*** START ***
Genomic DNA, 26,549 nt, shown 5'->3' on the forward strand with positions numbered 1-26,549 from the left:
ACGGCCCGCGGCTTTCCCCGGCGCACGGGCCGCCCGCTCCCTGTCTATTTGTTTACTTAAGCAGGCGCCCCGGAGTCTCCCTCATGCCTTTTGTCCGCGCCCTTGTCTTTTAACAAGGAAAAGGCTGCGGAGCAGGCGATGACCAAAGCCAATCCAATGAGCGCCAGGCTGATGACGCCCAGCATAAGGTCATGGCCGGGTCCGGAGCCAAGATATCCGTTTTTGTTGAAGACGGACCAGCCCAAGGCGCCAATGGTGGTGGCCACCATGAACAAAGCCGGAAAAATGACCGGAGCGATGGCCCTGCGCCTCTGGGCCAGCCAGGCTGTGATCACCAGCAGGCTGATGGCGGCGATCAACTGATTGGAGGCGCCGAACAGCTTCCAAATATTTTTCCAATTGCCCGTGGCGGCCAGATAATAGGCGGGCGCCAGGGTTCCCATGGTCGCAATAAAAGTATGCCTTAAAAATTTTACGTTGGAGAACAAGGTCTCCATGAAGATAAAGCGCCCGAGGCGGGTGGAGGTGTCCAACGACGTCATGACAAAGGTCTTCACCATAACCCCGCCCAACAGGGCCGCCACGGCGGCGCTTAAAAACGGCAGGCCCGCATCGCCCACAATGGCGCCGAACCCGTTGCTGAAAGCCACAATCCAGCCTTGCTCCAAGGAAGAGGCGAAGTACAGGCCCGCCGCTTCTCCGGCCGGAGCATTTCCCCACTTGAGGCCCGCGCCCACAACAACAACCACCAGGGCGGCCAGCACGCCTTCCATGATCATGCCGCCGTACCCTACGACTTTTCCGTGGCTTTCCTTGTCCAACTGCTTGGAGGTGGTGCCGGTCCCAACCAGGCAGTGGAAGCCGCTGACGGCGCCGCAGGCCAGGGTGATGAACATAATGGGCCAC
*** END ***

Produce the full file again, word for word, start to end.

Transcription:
Genomic DNA, 26,549 nt, shown 5'->3' on the forward strand with positions numbered 1-26,549 from the left:
ACGGCCCGCGGCTTTCCCCGGCGCACGGGCCGCCCGCTCCCTGTCTATTTGTTTACTTAAGCAGGCGCCCCGGAGTCTCCCTCATGCCTTTTGTCCGCGCCCTTGTCTTTTAACAAGGAAAAGGCTGCGGAGCAGGCGATGACCAAAGCCAATCCAATGAGCGCCAGGCTGATGACGCCCAGCATAAGGTCATGGCCGGGTCCGGAGCCAAGATATCCGTTTTTGTTGAAGACGGACCAGCCCAAGGCGCCAATGGTGGTGGCCACCATGAACAAAGCCGGAAAAATGACCGGAGCGATGGCCCTGCGCCTCTGGGCCAGCCAGGCTGTGATCACCAGCAGGCTGATGGCGGCGATCAACTGATTGGAGGCGCCGAACAGCTTCCAAATATTTTTCCAATTGCCCGTGGCGGCCAGATAATAGGCGGGCGCCAGGGTTCCCATGGTCGCAATAAAAGTATGCCTTAAAAATTTTACGTTGGAGAACAAGGTCTCCATGAAGATAAAGCGCCCGAGGCGGGTGGAGGTGTCCAACGACGTCATGACAAAGGTCTTCACCATAACCCCGCCCAACAGGGCCGCCACGGCGGCGCTTAAAAACGGCAGGCCCGCATCGCCCACAATGGCGCCGAACCCGTTGCTGAAAGCCACAATCCAGCCTTGCTCCAAGGAAGAGGCGAAGTACAGGCCCGCCGCTTCTCCGGCCGGAGCATTTCCCCACTTGAGGCCCGCGCCCACAACAACAACCACCAGGGCGGCCAGCACGCCTTCCATGATCATGCCGCCGTACCCTACGACTTTTCCGTGGCTTTCCTTGTCCAACTGCTTGGAGGTGGTGCCGGTCCCAACCAGGCAGTGGAAGCCGCTGACGGCGCCGCAGGCCAGGGTGATGAACATAATGGGCCAC